Problems that can happen at this phase:

  • No champion on the client's side.
  • The champion is not dedicated, just works on the project when he has time or feels like it.
  • The champion sees the project as a burden, therefore not helping in its progression.
  • Stakeholders completely pull out, resulting in scope creep, budget overflows, and a slow drift from the target goal.

How can we avoid these risks?

  • The client has to have an internal champion. Allocate time for this employee, not just assign the project as a nice-to-have side task
  • The vendor should push back if the project starts to move away from the original goal
  • Stakeholders should be kept in the loop

4. The developer teaches the customer how to use the program

This part can kill a project in multiple ways. If the project is a non-essential part of the business, the users can fall back to their old ways. They don't feel that their needs receive the proper care, or don't know how to use the software to make their lives easier. I've seen this happen. Management checks back on the project after 2 months only to realize that nobody is using it. Another issue can be that even though they want to use the system, the experience of the application or the learning is so discouraging, that they revolt using it. If they have political power, the project can be canned.

The teaching part can be done in conjunction with the previous phase, or directly after. The more complex the system, the more education it requires. For smaller projects, resourceful users can "wing it" and learn by themselves. My experience is that having a big initial teaching session will only give a general overview of the system to the users. The real learning starts when they begin using the system.

After the software goes live, the initial 1 or 2 weeks need more care from the vendor. Scheduling a daily meeting is beneficial for all parties. Users can learn from each other, the vendor can learn about common issues and provide solutions faster. After the first few weeks, I like to switch to an open office type of approach. This means that users are not mandated to participate, but if they want, they can. 1 or 2 timeslots per week is fine. This will measure the need for the requirements for the meetings. If participation dwindles and the questions become nice-to-have discussions, these meetings can be stopped.

Regarding written documentation, I don't find them useful at all. Written documentation is a thing that every vendor hates to create, every client demands, and no one ever reads. It's much harder to keep it up to date and the whole wording is very dry. I very much prefer video guides. Faster, less dry, gets to the point faster. The only issue is the maintenance. If one thing changes, the vendor has to create a new video. With a written document, you just update that part.

Problems that can happen at this phase:

  • After the initial release, the availability of the vendor is sparse, not aligned with the increased burst of questions and problems.
  • No follow-up education, when users start to use the system.
  • Missing or improper documentation.

How can we avoid these risks?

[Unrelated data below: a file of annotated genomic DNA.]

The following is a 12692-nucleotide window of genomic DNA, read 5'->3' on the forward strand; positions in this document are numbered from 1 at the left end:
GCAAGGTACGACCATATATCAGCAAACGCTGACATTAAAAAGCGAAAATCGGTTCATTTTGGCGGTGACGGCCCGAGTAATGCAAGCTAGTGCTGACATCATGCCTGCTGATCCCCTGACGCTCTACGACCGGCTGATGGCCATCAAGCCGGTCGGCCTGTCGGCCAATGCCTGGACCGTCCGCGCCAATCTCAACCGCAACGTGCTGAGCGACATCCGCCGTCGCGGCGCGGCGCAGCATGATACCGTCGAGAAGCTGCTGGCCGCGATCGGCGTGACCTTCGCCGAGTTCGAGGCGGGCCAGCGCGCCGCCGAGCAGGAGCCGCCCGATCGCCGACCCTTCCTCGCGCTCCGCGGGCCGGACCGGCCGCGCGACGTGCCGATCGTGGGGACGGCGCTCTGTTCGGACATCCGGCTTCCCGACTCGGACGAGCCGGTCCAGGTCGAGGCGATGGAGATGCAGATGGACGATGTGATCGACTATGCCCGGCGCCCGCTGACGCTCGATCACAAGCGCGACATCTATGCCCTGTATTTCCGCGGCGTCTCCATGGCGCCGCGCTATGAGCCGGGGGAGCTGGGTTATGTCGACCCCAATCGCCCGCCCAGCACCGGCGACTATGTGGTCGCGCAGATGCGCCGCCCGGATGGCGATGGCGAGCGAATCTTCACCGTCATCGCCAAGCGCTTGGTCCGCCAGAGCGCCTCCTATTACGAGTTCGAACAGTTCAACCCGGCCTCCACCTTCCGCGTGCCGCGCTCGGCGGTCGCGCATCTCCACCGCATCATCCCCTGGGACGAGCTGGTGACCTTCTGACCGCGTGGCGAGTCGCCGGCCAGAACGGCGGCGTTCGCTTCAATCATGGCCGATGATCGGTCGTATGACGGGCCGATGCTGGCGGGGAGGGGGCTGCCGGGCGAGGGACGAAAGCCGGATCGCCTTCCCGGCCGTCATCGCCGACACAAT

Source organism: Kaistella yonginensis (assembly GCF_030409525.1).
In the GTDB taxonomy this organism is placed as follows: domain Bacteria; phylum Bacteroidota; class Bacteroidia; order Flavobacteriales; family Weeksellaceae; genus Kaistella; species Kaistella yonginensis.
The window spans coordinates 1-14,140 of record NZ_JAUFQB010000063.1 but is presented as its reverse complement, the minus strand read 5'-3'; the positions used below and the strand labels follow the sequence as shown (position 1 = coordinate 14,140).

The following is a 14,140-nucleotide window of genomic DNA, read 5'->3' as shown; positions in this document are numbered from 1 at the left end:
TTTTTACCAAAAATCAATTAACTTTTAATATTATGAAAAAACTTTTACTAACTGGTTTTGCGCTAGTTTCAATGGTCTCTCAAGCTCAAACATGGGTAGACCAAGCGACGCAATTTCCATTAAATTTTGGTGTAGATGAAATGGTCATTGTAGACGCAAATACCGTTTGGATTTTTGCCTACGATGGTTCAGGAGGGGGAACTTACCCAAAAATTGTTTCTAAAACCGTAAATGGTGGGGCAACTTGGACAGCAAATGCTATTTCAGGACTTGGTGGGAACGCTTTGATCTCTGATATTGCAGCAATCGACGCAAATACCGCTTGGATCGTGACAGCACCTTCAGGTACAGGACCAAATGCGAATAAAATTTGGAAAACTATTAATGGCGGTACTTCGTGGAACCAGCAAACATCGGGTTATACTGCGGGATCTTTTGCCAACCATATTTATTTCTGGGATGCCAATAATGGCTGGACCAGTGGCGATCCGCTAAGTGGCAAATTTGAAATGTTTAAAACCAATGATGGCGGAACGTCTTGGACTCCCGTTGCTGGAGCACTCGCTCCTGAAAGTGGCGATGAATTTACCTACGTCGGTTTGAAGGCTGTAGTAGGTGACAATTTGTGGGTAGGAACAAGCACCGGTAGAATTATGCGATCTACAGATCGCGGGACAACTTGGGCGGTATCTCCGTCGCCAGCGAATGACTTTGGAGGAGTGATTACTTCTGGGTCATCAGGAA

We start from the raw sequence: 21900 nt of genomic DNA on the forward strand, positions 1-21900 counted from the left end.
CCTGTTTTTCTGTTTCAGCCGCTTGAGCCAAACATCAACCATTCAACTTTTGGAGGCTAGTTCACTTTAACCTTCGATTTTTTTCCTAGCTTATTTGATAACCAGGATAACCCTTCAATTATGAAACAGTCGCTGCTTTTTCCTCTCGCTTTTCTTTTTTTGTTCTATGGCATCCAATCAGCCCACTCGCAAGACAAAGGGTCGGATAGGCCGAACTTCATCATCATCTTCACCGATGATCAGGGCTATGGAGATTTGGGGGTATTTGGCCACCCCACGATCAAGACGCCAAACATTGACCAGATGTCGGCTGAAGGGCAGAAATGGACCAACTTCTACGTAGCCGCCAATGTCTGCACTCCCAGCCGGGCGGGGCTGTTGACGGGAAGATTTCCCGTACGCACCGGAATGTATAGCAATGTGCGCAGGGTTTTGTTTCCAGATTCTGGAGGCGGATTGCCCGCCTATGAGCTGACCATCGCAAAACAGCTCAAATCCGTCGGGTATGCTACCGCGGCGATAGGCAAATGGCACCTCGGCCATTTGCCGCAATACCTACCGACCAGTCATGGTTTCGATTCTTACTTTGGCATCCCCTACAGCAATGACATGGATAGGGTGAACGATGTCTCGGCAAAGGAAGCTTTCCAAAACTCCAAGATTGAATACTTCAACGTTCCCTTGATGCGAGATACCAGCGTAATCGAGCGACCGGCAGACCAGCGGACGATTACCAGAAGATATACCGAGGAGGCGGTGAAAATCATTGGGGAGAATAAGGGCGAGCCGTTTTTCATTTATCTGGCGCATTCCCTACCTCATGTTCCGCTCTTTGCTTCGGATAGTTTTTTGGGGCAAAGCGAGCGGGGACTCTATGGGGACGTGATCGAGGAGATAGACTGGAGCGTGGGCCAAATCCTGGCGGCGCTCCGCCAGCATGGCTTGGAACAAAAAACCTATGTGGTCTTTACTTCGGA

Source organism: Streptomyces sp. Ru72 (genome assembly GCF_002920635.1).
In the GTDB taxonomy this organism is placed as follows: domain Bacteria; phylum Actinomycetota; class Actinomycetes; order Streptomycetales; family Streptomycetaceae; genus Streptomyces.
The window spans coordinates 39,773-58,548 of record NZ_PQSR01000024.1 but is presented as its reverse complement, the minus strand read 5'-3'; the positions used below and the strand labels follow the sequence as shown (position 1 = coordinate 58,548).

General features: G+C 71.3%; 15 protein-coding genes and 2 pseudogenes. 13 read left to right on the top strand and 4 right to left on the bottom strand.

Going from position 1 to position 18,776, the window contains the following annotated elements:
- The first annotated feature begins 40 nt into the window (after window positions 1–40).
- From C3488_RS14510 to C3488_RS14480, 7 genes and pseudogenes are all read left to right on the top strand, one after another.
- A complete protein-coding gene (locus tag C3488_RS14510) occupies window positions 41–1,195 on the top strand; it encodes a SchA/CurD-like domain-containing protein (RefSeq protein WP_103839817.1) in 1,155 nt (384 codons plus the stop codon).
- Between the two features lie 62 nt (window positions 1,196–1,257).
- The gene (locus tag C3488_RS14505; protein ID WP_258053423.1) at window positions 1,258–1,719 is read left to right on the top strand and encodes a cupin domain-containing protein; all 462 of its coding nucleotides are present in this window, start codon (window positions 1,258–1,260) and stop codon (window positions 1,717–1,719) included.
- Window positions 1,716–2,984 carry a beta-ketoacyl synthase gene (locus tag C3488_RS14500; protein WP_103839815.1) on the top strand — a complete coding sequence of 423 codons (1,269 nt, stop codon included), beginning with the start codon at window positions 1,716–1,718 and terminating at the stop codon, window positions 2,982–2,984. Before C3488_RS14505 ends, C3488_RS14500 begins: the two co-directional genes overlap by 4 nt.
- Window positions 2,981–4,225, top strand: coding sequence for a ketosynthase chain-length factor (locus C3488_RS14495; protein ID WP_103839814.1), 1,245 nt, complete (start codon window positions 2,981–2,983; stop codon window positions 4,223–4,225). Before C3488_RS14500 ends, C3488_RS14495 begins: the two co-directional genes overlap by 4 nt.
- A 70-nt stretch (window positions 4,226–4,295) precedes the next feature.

• After the initial release, have daily meetings with Q&A between vendor and client. Do this for 1 or 2 weeks.
  • Have a weekly Q&A after this period for 4 to 6 weeks. Consider having it in an open office style.
  • Discuss the documentation format and coverage before the project.

5. The software is in use and maintained

If the previous steps were done properly, there should be no issues here. The danger of fixing things at this late stage is that it costs much more to do so. Look at the following chart:

Relative Costs to Fix Software Defects (Source: IBM Systems Sciences Institute)
Relative Costs to Fix Software Defects (Source: IBM Systems Sciences Institute)

The chart mentions defects. You can consider these bugs or improper features. The earlier you catch these, the better. At this stage, if a problem is found in a feature, it costs magnitudes more to fix it, than in earlier stages. If you follow the steps I mentioned earlier, you have a higher chance that you have a software that users are happy to use, and increases your profit.

If the specifications were off, there was little communication during implementation, the focus on the WHY was lost, then the end users won't use the project.

Change management with the champion and proper support from the vendor.

This is the part where some people realize that software is never truly finished.

Why is it killed at its crib? Because users don't use it.

  • Bad requirements
  • End users don't use it:
    • Bad experience (UX, performance, bad specs)
    • No "champion" present: no proper emotional support, lack of training
    • No change management: they don't want to use it

Leadership can hold the smoking gun too

On a few occasions, leadership kills these projects. It turns out, the fate of ERP systems often falls victim to the duo of politics and budgeting. The world is changing and what seemed like a doable challenge at the beginning became an impossible task. Even though every step from the previous chapter is done flawlessly.

Don't get me wrong. Specifying, implementing, and deploying a big software is very hard. So hard that it's impossible to ship software without misunderstandings, bugs, and technical issues while doing it. Above a certain size and complexity, there's too much communication and too many things can go bad. The goal is to expect this. If you clean up an old house, you have to get your hands dirty. If you create new software, things will get messy. But that's the journey. If the result solves the problem, you WILL save money.